Two years ago Atul Gawande performed a surgical procedure to remove a patient’s adrenal tumor. He calls the patient Mr. Hagerman. Gawande is a general and endocrine surgeon at Brigham and Women’s Hospital in Boston. In his career he has performed “somewhere around forty” adrenal tumors “without complication.” Inasmuch as anything like endocrine surgery could be called a safe bet, Mr. Hagerman’s procedure was, in Gawande’s hands, a relatively safe bet.
Gawande performed the surgery laparoscopically, which meant he did it with the assistance of a video monitor and instruments. As he was dissecting the tumor free of the vena cava, he “did something I’d never done before: I made a tear in the vena cava.” “This is a castastrophe,” he adds. “I might as well have made a hole directly in Mr. Hagerman’s heart.”
Mr. Hagerman lost virtually all of his blood within sixty seconds and went into cardiac arrest. Gawande cut open his chest and began compressing Mr. Hagerman’s heart by hand to keep blood flowing to his brain. “I thought that it was over, that I had killed him,” he says.
What saved Mr. Hagerman was that four units of blood were waiting in the blood bank. The reason someone had thought to set them aside, even though no one had expected any unusual complications for this procedure? A checklist.
This is the most personal example from Atul Gawande’s The Checklist Manifesto, but it is just one of many showing the benefits of the humble, unassuming checklist. Gawande argues that the problem we face today is not a lack of expertise in areas such as medicine, finance or government; if anything, we are the most advanced, trained, educated and specialized society ever. The problem, he contends, is that the volume and complexity of our knowledge overwhelms our ability to process and deliver it on a consistent basis. And the solution, he suggests, is a checklist.
If this seems disarmingly simple, that’s partly the point, and it is both the strength and weakness of the book. Gawande makes a strong case, if not quite a manifesto, for the virtues of the checklist to hone and focus expertise on the essential tasks at hand. He uses numerous examples from the aviation industry, notably the miraculous safe landing of US Airways Flight 1549 on the Hudson last January. He also picks the brain of structural engineers to understand how a skyscraper can be built without falling down. Gawande is the type of person who just wants to know how everything works.
He is also one of those effortlessly brilliant people who seem to have twice as many hours per day as the rest of us. Besides being a surgeon, Gawande is a staff writer for The New Yorker, The Checklist Manifesto being his third book. He’s also an associate professor at Harvard Medical School. The World Health Organization asked him to lead a program called Safe Surgery Saves Lives, an endeavor that requires him to attend conferences at WHO headquarters in Geneva as well as travel to various continents. Oh yes, he’s also married with three kids. (I’d bet my bottom dollar he was an Eagle Scout too.)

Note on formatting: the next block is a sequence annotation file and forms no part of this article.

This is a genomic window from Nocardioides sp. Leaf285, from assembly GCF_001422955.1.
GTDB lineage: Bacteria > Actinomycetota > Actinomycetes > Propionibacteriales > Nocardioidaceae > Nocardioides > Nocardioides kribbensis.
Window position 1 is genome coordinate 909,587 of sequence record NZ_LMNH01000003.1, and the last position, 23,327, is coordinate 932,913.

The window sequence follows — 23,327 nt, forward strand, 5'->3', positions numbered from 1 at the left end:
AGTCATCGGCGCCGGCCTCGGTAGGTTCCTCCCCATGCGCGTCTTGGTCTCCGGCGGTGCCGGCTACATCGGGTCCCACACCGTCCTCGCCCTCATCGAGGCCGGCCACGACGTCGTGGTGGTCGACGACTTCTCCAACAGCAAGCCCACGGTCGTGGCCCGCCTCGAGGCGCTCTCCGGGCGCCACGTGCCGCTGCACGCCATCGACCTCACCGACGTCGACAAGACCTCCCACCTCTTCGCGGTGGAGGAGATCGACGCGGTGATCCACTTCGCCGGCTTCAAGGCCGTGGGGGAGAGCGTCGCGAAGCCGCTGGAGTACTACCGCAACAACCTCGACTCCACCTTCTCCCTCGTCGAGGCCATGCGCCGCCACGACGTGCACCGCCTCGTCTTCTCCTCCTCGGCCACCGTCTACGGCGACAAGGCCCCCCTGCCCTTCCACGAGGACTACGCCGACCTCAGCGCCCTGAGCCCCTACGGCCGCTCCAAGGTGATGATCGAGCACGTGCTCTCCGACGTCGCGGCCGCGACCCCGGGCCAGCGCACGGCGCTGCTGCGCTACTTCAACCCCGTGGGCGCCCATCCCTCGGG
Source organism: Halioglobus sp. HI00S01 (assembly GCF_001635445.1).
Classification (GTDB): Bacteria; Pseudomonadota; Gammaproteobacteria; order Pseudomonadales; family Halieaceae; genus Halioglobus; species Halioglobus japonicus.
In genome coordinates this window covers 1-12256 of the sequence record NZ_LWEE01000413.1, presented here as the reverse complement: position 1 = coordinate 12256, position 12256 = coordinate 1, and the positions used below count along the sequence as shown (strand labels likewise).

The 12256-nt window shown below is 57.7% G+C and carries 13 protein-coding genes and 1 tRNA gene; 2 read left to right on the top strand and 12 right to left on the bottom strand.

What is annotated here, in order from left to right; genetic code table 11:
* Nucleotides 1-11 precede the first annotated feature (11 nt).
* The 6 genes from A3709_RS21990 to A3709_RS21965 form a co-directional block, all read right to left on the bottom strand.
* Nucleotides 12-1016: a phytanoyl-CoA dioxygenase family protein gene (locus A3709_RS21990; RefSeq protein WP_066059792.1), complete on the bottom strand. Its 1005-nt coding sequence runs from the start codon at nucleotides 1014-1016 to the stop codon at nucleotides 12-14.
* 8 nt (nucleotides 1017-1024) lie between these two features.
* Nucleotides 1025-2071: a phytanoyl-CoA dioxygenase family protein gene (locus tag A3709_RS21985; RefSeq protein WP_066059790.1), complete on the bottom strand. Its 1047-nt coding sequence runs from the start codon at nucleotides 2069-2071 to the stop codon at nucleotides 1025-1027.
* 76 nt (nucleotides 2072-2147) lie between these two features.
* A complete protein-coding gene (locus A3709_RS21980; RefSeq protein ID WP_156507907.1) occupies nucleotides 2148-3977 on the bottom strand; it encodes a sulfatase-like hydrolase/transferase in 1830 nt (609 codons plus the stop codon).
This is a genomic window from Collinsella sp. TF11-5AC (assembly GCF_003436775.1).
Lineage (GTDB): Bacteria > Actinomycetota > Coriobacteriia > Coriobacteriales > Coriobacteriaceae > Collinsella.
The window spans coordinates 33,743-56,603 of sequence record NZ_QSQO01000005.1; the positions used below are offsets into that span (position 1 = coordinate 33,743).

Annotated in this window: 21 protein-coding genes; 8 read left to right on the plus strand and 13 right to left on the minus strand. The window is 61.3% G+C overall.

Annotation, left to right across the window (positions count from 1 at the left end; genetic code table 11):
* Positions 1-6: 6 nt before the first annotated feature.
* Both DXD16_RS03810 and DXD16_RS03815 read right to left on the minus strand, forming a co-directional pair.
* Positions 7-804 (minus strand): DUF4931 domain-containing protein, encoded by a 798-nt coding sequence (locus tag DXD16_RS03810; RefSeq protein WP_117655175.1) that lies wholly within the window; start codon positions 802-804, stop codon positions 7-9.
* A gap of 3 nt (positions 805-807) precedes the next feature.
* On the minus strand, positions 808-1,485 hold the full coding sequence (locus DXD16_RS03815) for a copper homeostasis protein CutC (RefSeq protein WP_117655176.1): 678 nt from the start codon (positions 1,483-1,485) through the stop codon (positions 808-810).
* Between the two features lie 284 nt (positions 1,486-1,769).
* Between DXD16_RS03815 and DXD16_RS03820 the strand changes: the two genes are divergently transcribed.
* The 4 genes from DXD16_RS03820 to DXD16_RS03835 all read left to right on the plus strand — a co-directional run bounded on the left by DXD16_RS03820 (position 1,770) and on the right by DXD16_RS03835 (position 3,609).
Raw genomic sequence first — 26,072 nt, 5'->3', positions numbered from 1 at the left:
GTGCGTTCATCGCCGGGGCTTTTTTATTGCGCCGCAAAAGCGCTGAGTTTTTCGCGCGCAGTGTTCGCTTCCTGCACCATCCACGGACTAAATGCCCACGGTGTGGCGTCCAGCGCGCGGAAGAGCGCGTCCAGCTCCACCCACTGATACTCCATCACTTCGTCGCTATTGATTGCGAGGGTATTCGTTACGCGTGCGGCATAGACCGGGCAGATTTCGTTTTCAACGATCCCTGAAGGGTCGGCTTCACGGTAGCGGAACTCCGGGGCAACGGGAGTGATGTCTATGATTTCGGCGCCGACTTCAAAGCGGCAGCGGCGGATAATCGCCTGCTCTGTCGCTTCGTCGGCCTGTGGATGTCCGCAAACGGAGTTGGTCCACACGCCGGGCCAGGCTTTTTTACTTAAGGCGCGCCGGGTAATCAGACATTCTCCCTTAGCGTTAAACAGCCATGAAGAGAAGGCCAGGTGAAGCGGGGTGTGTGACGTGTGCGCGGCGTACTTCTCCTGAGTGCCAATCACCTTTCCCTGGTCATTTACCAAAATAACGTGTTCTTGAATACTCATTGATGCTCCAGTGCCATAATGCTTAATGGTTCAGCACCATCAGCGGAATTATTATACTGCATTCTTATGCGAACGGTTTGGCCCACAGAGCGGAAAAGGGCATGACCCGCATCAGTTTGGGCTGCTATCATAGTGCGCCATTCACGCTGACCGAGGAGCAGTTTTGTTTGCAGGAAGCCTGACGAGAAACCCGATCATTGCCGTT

Perhaps because I (Ben) have read his prior books (Complications being one of those rare books I try to make a point of rereading every few years), I read The Checklist Manifesto less for what Gawande was saying than how he was saying it. Yes, I am convinced checklists can be of great benefit across many fields of expertise. But I could have been convinced of that in an essay (which, in fact, it was before it became this book). And there is no better case for Gawande’s argument right now than the failed bomb attempt in Detroit on Christmas Day. The failure there was not a matter of having enough information; it was a failure of not applying the information we had — “connecting the dots,” as President Obama put it — that something like a checklist might have remedied.
What kept me reading The Checklist Manifesto — the reason why I’d read Gawande on any subject, though he seems perfectly suited for medicine — is the mind behind the words. His thinking is keen, sharp and relentlessly curious. (Think Malcolm Gladwell via the operating room.) It can also be exacting. The most illuminating essays from Complications are the personal ones like “When Doctors Make Mistakes,” the doctor in particular being Gawande himself. In relaying his errors of judgment and practice performing his first emergency tracheostomy, Gawande turns himself into a surgical patient, dissecting with brutal honesty his faults and shortcomings. After almost losing his patient to a combination of ignorance, pride, confusion and panic, Gawande writes that he “felt a sense of shame like a burning ulcer. This was not guilt: guilt is what you feel when you have done something wrong. What I felt was shame: I was what was wrong.”
In the case of Mr. Hagerman, we see the evolution of Gawande as a surgeon, and as a thinker. The essays in Complications were loosely centered on the theme of human imperfection in tasks that demand perfection — matters of life and death. Only because Gawande began using a checklist prior to his operations did he and his team consider the possibility, however unlikely, that the location of Mr. Hagerman’s tumor might lead to major blood loss. The extra units of blood were a last minute addition — “just in case.” But because Gawande was willing to consider the unforeseen, the possibility of his own failure, he trusted in a process that served as a safety net. It required an acknowledgement of humility, and that, to my mind, is the most compelling thing about it, and him.